R E S P E C T.
Those of my generation immediately think of the “Queen of Soul,” Aretha Franklin, belting out these letters which became her signature song. It’s about a confident, young woman demanding respect from her man.
In her 1998 autobiography, Franklin said the lyrics “speak to anyone who feels unappreciated.”
A lack of respect has become an issue in all areas of life and in every relationship. It’s seen and felt in families, churches, communities, schools, social settings, and political positions.
Having a heart for God involves showing proper respect for both God and other people.
David, the subject of our VBS in Wellandport this week, was not only a hero of Faith, a great warrior, a giant killer, and the sweet Psalmist of Israel, but also a man who accorded respect to others.
In our lesson, we saw how David respected Abigail, the wife of Nabal, the fool who disrespected him. Multiple times he demonstrated respect for King Saul, although he envied David and tried to kill him. Because Saul was “the Lord’s anointed,” David would not retaliate or exact revenge for his malicious conduct. And of course, David respected God and His Word.
Respect involves honor, esteem, and deference to others. It values others. Treats them with dignity. And is gracious.
The Bible has a good bit to say about the spirit of respect we should have toward other people in various relationships.
(1) Brethren in God’s church should treat one another with respect. “Love one another warmly as Christian brothers, and be eager to show respect for one another.”(Rom. 12:10)
(2) Those in positions of governmental authority ought to be accorded respect. “Give to everyone what you owe them: Pay your taxes and government fees to those who collect them, and give respect and honor to those who are in authority.” (Rom 13:7)
(3) Shepherds in God’s church deserve our respect. “We ask you, brothers, to respect those who labor among you and are over you in the Lord and admonish you, and to esteem them very highly in love because of their work.” (1 Thess 5:12-13)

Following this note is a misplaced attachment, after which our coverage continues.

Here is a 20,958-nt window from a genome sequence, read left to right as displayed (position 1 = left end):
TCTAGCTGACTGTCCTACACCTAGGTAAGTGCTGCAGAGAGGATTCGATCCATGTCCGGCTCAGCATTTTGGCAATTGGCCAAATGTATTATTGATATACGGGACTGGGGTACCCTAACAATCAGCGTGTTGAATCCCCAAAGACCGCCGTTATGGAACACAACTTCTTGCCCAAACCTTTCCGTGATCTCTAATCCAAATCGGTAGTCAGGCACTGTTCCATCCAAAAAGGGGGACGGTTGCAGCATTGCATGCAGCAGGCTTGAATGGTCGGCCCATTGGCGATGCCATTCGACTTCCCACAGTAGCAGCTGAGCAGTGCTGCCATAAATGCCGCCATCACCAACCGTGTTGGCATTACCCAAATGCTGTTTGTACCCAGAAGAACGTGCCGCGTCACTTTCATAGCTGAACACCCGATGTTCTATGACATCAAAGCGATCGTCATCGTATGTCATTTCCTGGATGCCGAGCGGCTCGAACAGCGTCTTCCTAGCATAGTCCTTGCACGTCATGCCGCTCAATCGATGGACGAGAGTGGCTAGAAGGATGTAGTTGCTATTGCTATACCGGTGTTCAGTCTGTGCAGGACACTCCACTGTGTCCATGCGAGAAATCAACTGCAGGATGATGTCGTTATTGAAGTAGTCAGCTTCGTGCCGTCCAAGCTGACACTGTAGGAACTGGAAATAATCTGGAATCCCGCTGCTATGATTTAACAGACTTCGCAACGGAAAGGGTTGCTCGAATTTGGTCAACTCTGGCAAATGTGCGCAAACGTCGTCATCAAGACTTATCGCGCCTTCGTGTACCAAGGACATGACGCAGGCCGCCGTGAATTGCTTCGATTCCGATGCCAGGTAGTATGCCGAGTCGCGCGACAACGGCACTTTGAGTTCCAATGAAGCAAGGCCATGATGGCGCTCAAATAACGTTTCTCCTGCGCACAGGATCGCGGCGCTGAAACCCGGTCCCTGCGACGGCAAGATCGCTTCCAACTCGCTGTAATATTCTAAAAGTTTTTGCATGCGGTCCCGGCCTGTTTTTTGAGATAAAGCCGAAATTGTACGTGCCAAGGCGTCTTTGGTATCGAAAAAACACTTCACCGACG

(4) Wives are commanded to express respect for the headship of their husbands. “So again I say, each man must love his wife as he loves himself, and the wife must respect her husband.” (Eph 5:33)
(5) Husbands are admonished to treat their wives with understanding, consideration, and respect. “In the same way, you husbands must live with your wives with the proper understanding that they are the weaker sex. Treat them with respect, because they also will receive, together with you, God’s gift of life. Do this so that nothing will interfere with your prayers.” (1 Pet. 3:7)
(6) Children must be taught to honor and respect the authority of their parents. “Respect your father and mother” is the first commandment that has a promise added: “so that all may go well with you, and you may live a long time in the land.” (Eph. 6:2-3)
(7) Even servants were to demonstrate respect for their masters. ‘Servants, be submissive to your masters with all respect, not only to those who are good and gentle but also to those who are unreasonable.” (1 Pet 2:18)
These passages remind us that people are important to God. And they should be important to us. C. S. Lewis was right when he wrote, “We meet no ordinary people in our lives.” People have worth. Value. Dignity. They are created in God’s image and after His likeness.
The apostle Peter commands, “Respect all people” (1 Pet 2:7). In other words, show regard to others. Express appreciation. Convey kindness. No matter the social or economic status one has, everyone deserves our deference as a fellow human being with an eternal soul.
In a coarse, crass culture of vanishing respect, let’s make regard for others a priority. Being respectful is something we can do each day to shine our Christian light and reflect the heart of God.
Laurence Sterne succinctly expressed it accurately. “Respect for ourselves guides our morals, respect for others guides our manners.”
–Ken Weliever, The Preacherman